B.S., Chemistry, San Jose State University, 1979; M.S., Polymer Science & Eng., University of Massachusetts, 1982; Ph.D., Polymer Science & Eng., University of Massachusetts, 1985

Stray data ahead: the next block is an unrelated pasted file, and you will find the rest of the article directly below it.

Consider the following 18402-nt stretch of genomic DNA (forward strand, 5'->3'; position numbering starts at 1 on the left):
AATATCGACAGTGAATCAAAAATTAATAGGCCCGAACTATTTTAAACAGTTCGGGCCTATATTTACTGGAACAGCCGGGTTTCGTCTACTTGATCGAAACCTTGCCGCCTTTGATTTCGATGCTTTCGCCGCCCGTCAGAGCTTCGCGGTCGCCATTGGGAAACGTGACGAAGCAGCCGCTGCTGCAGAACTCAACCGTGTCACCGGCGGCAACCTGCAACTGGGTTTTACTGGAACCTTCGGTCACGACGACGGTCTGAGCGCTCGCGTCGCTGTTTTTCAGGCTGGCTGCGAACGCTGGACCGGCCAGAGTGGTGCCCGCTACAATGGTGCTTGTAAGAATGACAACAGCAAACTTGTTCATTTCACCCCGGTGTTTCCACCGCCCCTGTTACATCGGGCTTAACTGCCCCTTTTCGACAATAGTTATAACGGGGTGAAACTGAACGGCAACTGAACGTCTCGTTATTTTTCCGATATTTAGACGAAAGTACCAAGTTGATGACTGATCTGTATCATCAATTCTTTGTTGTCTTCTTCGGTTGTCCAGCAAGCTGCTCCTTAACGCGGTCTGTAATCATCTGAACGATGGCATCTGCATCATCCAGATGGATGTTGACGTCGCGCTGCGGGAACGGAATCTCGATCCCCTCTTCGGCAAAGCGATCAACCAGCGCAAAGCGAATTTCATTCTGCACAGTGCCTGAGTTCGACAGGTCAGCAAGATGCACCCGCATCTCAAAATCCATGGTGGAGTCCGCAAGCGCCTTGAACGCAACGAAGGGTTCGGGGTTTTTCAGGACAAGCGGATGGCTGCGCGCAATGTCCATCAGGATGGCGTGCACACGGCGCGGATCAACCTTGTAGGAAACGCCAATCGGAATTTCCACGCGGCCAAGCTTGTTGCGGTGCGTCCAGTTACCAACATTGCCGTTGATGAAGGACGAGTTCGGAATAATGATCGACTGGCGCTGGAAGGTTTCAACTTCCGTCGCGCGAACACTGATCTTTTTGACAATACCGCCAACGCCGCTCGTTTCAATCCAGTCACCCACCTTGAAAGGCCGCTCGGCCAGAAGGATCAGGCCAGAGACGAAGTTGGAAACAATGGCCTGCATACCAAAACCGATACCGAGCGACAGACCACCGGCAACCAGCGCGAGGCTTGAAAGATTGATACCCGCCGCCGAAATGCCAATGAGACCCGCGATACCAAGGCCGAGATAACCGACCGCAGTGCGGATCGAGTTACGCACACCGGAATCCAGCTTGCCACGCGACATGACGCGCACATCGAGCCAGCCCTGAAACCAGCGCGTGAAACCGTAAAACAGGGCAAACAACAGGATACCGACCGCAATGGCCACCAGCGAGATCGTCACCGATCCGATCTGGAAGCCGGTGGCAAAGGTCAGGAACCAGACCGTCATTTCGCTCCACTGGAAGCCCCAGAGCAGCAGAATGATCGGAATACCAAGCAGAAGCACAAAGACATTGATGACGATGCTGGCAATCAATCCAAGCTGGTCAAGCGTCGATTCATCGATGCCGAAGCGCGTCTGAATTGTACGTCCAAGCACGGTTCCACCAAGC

Dr. John R. Reynolds is a Professor of Chemistry and Biochemistry, and Materials Science and Engineering, at the Georgia Institute of Technology with expertise in polymer chemistry. He serves as a member of the Center for Organic Photonics and Electronics (COPE) and is the founding Director of the Georgia Tech Polymer Network (GTPN). His research interests have involved electrically conducting and electroactive conjugated polymers for ~40 years with work focused to the development of new polymers by manipulating their fundamental organic structure in order to control their optoelectronic and redox properties. His group has been heavily involved in developing new polyheterocycles for visible and infrared light electrochromism, along with light emission from polymer and composite LEDs (both visible and near-infrared) and light emitting electrochemical cells (LECs). Further work is directed to using organic polymers and oligomers in charge storing supercapacitors, photovoltaic cells and bio-electronic devices. He has published over 450 peer-reviewed scientific papers, has ~45 patents issued and ~10 patents pending, and serves as co-editor of the “Handbook of Conducting Polymers”. He was awarded the ACS Cope Scholar Award in 2020, the ACS Florida Award in 2019, the ACS Applied Polymer Science Award in 2012 and is a Fellow of the Royal Society of Chemistry and the Materials Research Society. He has served on the editorial board for the journals ACS Central Science, Macromolecules, Chemistry of Materials, ACS Applied Materials and Interfaces, Macromolecular Rapid Communications, Polymers for Advanced Technologies, and the Journal of Macromolecular Science, Chemistry. John has been married since October of 1986, has three children, and he and his wife make their home in Dunwoody GA.